Monday, June 21, 2010


"How do you thank a child who makes things much easier for you than expected?" I thought to myself while driving to work after dropping Talinn off at school for the very first time this morning. Overwhelmed by cathartic relief after many sleepless nights and stressful days leading up to the moment where we parted ways with Talinn at school.

On the eve of the first day of school, Talinn was overheard telling Annu maasi on the phone that "I'm a big boy and I'm going to go to school by myself tomorrow. No more mommy and nanu." We were impressed. All our coaching seemed to be working great thus far.

Monday morning dawned bright and happy. Talinn was beyond excited to go to school. We switched on Caillou to speed up the milk drinking and as luck would have it, Caillou was also heading off to school. As soon as he heard that, Talinn promptly switched off the TV, peeled off his night clothes, and asked to be hurried into his school clothes. After all, he had to keep up with Caillou's agenda. Who says TV is bad for kids?

We were at school a half hour before schedule at 8:30 am, just in case we needed extra time to settle in. In the car, Talinn listened to his favorite French Playground CD and belted out french songs that he cannot pronounce or understand really. The school should be able to fix that soon :-)
We signed in and entered room 112. Teachers Marie and Leila were cheerful and welcoming. Talinn introduced himself without trepidation and, upon invitation from his teachers, headed straight to the kitchen area to play. They were surprised to hear that this was his first time ever at school. He certainly wasn't behaving that way! Nana and I waved our goodbyes, promised to pick him up later, and instructed him to tell the teachers when he needed to use the bathroom. And that was that! Just like that he had waved us goodbye. No drama, no big bawls, nothing! We were proud and shocked but still nervous.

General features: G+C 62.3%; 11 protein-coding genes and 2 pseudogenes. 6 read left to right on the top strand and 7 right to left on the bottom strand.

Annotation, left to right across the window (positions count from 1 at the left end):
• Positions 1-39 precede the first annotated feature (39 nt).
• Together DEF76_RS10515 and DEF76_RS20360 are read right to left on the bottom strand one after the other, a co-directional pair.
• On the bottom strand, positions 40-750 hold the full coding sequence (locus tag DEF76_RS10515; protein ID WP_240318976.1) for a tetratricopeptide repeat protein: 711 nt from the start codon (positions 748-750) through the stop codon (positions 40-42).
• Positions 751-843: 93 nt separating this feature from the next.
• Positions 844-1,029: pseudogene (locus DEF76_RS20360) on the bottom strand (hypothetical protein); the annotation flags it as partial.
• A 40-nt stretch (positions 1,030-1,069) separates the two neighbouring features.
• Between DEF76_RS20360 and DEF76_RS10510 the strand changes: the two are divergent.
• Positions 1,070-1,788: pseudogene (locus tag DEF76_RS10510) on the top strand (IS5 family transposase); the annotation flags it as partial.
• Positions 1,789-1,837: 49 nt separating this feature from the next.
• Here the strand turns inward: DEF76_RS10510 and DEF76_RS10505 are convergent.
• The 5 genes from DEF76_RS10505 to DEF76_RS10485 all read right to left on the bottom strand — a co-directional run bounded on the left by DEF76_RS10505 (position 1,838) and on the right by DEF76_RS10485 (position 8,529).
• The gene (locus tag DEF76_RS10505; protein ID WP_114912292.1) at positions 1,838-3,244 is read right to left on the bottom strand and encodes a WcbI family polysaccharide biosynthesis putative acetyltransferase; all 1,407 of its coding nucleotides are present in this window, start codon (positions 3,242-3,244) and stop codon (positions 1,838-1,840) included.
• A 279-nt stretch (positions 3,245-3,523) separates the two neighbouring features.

Those three hours were agonizing as we waited, praying not to get called from school, wondering what Talinn was up to. I was promptly there at noon and the receptionist told me that Talinn had cried a few times. She had offered to take him to the school office to cheer him up but when he went there he said he wanted to go to his "daddy's office".

When I entered the classroom around noon, the kids were sitting around the teacher reading a story. Talinn turned around and saw me. I will never forget the look on his face. His face broke into the most radiant smile that instantaneously liquified into the loudest torrent of tears. He came running to me and cried louder than I've ever heard him. Relief! I could feel his relief! An outpouring of all he had done came out of his mouth - he had played, made drawings, sung songs - but he had also cried... because he thought "mommy will not come back to pick me up". If it wasn't for the fact that we were still in the classroom, I would have bawled as loudly as him. But I calmed him down. Then he went around saying loud goodbyes to his teachers, promising them that he'd be back the next day and would not cry any more. Amen to that!

My heart lurches at the thought of a three year old who has no concept of time living three long hours with total strangers in a completely strange place not knowing where his parents have gone or when or if they will be back. It cannot be easy. No matter how much you prepare them, how can you prepare them for the actual experience, for the separation anxiety, for the ability to feel confident that their parents will return at some point. On our way back, just before he collapsed into a nap, Talinn said to me in an uncharacteristically small voice, "mommy I'm so happy you came to pick me up."On a more interesting note, our banjara baby (gypsy) is attending a french immersion summer camp called "Globetrotter" at school (hence the airplane cap craft seen above). I love the way themes come together in life. Call it perfect coincidence but I think some things are just meant to be. Tomorrow is another day and I wish my darling all the very best in his lifelong journey of education and discovery and globetrotting.

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